Americans and Canadians are world’s most inclusive to immigrant citizens, study finds
However, the poll found that among left-wing voters, 29 per cent felt a Muslim could not be a real American, compared with 64 per cent of right-leaning voters
Amid the travel ban, the inhumane treatment of children at the US-Mexico border and ever-more divisive rhetoric around immigration from the White House, a survey has found that Canada and the United States are the two most tolerant and inclusive countries when it comes to who the population see as one of their own – that is, “a real American” or “a real Canadian”.
Polling company Ipsos surveyed 20,000 people across 27 countries, looking at questions of religion, immigration status, the origin country of someone’s parents, as well as sexuality, criminal background and extreme political views. It found that Canadians had the broadest acceptance of who was a “real Canadian”, and that the US was close behind in second place.
The results suggest most Americans are at odds with the nativist position of the current administration of US President Donald Trump.
The survey asked people in each country whether someone with a certain characteristic could be seen as a “real” national of that country. So, for example, people in Australia were asked whether someone who is LGBT is a real Australian, or people in Argentina were asked whether someone with immigrant parents is a real Argentinian.
The results were then compiled into an “Overall Inclusiveness Index” that aggregated different responses. After the two North American countries, South Africa, France, Australia and Chile were rated most inclusive. At the bottom of the list were Serbia, Malaysia and Saudi Arabia.
However, that overall index obscures wildly different rankings on individual questions, most notably on the issue of the US and undocumented immigrants.
“What we learn from the data is that the US has a very legalistic vision of what it is to be an American,” said Nicolas Boyon, the senior vice-president of Ipsos, who led the study.
Of the countries surveyed, America had the most inclusive attitudes about immigrants who have gained citizenship. That remained true even if that citizen does not speak “our language” or have a job.
The US also ranks in the top three most accepting nations when considering whether people who are convicted felons or have extreme political views are “real” nationals.
“It shows how much this piece of paper and having pledged allegiance to the flag means. Once you’ve become a citizen you can have political extreme views, but you have to have gone through the process,” Boyon said.
But if an immigrant to the US is in the country legally but not a citizen, or has lived in the US most of their life but is undocumented, the US drops down the rankings.
Just 25 per cent of people see an undocumented immigrant who has lived in the United States most of their life as American. A further 20 per cent don’t know.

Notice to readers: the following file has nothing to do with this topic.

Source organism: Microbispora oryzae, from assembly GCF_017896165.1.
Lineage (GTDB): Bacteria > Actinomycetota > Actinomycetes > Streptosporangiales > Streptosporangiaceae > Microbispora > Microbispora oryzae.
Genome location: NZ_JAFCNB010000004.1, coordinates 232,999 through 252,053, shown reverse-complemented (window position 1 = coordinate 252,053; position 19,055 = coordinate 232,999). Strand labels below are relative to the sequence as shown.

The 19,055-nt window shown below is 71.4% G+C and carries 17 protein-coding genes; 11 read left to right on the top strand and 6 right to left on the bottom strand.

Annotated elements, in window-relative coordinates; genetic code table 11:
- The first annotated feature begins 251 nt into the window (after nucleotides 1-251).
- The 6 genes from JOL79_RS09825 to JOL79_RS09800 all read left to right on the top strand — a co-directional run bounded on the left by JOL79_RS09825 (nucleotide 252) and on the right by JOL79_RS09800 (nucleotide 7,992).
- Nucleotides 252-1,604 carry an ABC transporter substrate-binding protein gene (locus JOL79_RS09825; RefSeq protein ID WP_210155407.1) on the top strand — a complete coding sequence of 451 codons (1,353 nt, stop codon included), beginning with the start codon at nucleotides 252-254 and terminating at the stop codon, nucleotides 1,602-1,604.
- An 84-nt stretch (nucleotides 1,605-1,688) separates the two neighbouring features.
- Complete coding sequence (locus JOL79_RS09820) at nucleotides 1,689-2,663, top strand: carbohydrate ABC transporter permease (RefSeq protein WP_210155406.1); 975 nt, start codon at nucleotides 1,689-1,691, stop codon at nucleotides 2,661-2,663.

Only in Mexico would more people see an undocumented immigrant who has lived in Mexico most of their lives as Mexican, than those that would not. In the other 26 countries, a majority of people either don’t see them as a national of their country or don’t know.
In some other countries, ethnicity or religion are better predictors of whether someone is seen as a “real” national. People in Turkey and Saudi Arabia tended not to accept that someone could be of a religion other than Muslim and be a real Turk or Saudi, for example.
On the question of whether a Muslim could be a real national, Muslim countries expectedly scored the highest. Among all other countries only four (South Africa, Canada, France and the US) had a majority of people who saw Muslims as real nationals in their respective countries.
In Germany, which has allowed more Muslim refugees to settle than any other European country, 47 per cent of people said Muslims were not real Germans, and a further 27 per cent said they didn’t know. An outright majority of people in Hungary and Serbia said Muslims were not real nationals.
Secular countries with a long-standing separation between church and state tended to have a more welcoming attitude to atheists, with France and Canada topping the list.
Within the US, however, there was a large gap in attitudes to religion between left-leaning and right-leaning voters. Among left-wing voters, 71 per cent felt a Muslim could be a real American, compared with 36 per cent of right-leaning voters. This differential remained high for other non-Christian religions and atheism.
In China, Serbia and Turkey, more people than not believe that you are not a real Chinese person, Serb or Turk if you were born and raised in that country but your parents are immigrants.
This suggests a close link between ethnicity and a person’s status as a national in those countries, rather than a view based around citizenship.
Of the 27 countries surveyed, people in the UK were the least likely to see themselves as “a real” Briton. That could be because of the lack of nationalist fervour in Britain, but Boyon believed it was more likely that the rise of Scottish nationalism plays a role in fewer people identifying as British.
Belgium and Spain, which also have strong separatist movements, had a considerable minority that did not identify as Belgian or Spanish.